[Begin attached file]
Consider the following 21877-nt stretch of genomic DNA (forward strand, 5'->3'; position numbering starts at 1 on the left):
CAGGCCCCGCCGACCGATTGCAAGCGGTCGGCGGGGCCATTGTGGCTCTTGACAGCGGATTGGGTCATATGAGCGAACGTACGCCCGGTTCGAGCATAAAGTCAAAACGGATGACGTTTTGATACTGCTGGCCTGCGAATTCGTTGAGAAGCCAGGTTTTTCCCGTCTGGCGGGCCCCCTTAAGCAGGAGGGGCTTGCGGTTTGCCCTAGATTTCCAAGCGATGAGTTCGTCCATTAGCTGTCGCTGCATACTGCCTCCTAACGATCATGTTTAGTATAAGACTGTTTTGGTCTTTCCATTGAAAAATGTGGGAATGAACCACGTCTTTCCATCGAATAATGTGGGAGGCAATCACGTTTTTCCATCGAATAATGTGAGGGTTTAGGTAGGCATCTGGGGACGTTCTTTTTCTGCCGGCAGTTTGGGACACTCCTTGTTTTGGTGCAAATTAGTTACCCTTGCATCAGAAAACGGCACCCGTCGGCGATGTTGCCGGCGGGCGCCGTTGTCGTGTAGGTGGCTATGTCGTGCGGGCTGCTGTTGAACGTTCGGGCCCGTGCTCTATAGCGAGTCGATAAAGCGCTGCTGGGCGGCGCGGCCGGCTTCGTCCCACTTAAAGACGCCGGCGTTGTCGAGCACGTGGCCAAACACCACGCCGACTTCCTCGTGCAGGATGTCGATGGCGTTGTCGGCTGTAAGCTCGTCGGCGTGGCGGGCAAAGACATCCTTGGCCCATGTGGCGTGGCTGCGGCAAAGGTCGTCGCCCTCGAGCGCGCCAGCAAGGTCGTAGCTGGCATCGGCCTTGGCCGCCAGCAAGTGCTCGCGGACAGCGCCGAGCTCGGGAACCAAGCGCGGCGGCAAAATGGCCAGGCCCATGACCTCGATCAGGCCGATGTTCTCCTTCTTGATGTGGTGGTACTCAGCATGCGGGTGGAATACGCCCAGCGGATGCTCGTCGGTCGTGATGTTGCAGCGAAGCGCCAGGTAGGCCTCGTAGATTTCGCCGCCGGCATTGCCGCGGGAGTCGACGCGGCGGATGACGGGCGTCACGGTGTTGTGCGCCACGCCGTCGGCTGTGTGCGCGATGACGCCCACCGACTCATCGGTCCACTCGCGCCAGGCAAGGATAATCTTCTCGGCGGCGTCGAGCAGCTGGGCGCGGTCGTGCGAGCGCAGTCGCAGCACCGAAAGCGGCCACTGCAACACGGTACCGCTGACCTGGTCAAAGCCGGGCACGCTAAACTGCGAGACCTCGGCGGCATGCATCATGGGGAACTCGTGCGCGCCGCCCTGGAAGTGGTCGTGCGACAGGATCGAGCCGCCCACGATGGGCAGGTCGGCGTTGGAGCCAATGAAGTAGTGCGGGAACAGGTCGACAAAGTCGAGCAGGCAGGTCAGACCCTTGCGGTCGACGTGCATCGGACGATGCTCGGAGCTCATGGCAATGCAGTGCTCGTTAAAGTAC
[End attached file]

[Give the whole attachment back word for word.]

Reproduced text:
Consider the following 21877-nt stretch of genomic DNA (forward strand, 5'->3'; position numbering starts at 1 on the left):
CAGGCCCCGCCGACCGATTGCAAGCGGTCGGCGGGGCCATTGTGGCTCTTGACAGCGGATTGGGTCATATGAGCGAACGTACGCCCGGTTCGAGCATAAAGTCAAAACGGATGACGTTTTGATACTGCTGGCCTGCGAATTCGTTGAGAAGCCAGGTTTTTCCCGTCTGGCGGGCCCCCTTAAGCAGGAGGGGCTTGCGGTTTGCCCTAGATTTCCAAGCGATGAGTTCGTCCATTAGCTGTCGCTGCATACTGCCTCCTAACGATCATGTTTAGTATAAGACTGTTTTGGTCTTTCCATTGAAAAATGTGGGAATGAACCACGTCTTTCCATCGAATAATGTGGGAGGCAATCACGTTTTTCCATCGAATAATGTGAGGGTTTAGGTAGGCATCTGGGGACGTTCTTTTTCTGCCGGCAGTTTGGGACACTCCTTGTTTTGGTGCAAATTAGTTACCCTTGCATCAGAAAACGGCACCCGTCGGCGATGTTGCCGGCGGGCGCCGTTGTCGTGTAGGTGGCTATGTCGTGCGGGCTGCTGTTGAACGTTCGGGCCCGTGCTCTATAGCGAGTCGATAAAGCGCTGCTGGGCGGCGCGGCCGGCTTCGTCCCACTTAAAGACGCCGGCGTTGTCGAGCACGTGGCCAAACACCACGCCGACTTCCTCGTGCAGGATGTCGATGGCGTTGTCGGCTGTAAGCTCGTCGGCGTGGCGGGCAAAGACATCCTTGGCCCATGTGGCGTGGCTGCGGCAAAGGTCGTCGCCCTCGAGCGCGCCAGCAAGGTCGTAGCTGGCATCGGCCTTGGCCGCCAGCAAGTGCTCGCGGACAGCGCCGAGCTCGGGAACCAAGCGCGGCGGCAAAATGGCCAGGCCCATGACCTCGATCAGGCCGATGTTCTCCTTCTTGATGTGGTGGTACTCAGCATGCGGGTGGAATACGCCCAGCGGATGCTCGTCGGTCGTGATGTTGCAGCGAAGCGCCAGGTAGGCCTCGTAGATTTCGCCGCCGGCATTGCCGCGGGAGTCGACGCGGCGGATGACGGGCGTCACGGTGTTGTGCGCCACGCCGTCGGCTGTGTGCGCGATGACGCCCACCGACTCATCGGTCCACTCGCGCCAGGCAAGGATAATCTTCTCGGCGGCGTCGAGCAGCTGGGCGCGGTCGTGCGAGCGCAGTCGCAGCACCGAAAGCGGCCACTGCAACACGGTACCGCTGACCTGGTCAAAGCCGGGCACGCTAAACTGCGAGACCTCGGCGGCATGCATCATGGGGAACTCGTGCGCGCCGCCCTGGAAGTGGTCGTGCGACAGGATCGAGCCGCCCACGATGGGCAGGTCGGCGTTGGAGCCAATGAAGTAGTGCGGGAACAGGTCGACAAAGTCGAGCAGGCAGGTCAGACCCTTGCGGTCGACGTGCATCGGACGATGCTCGGAGCTCATGGCAATGCAGTGCTCGTTAAAGTAC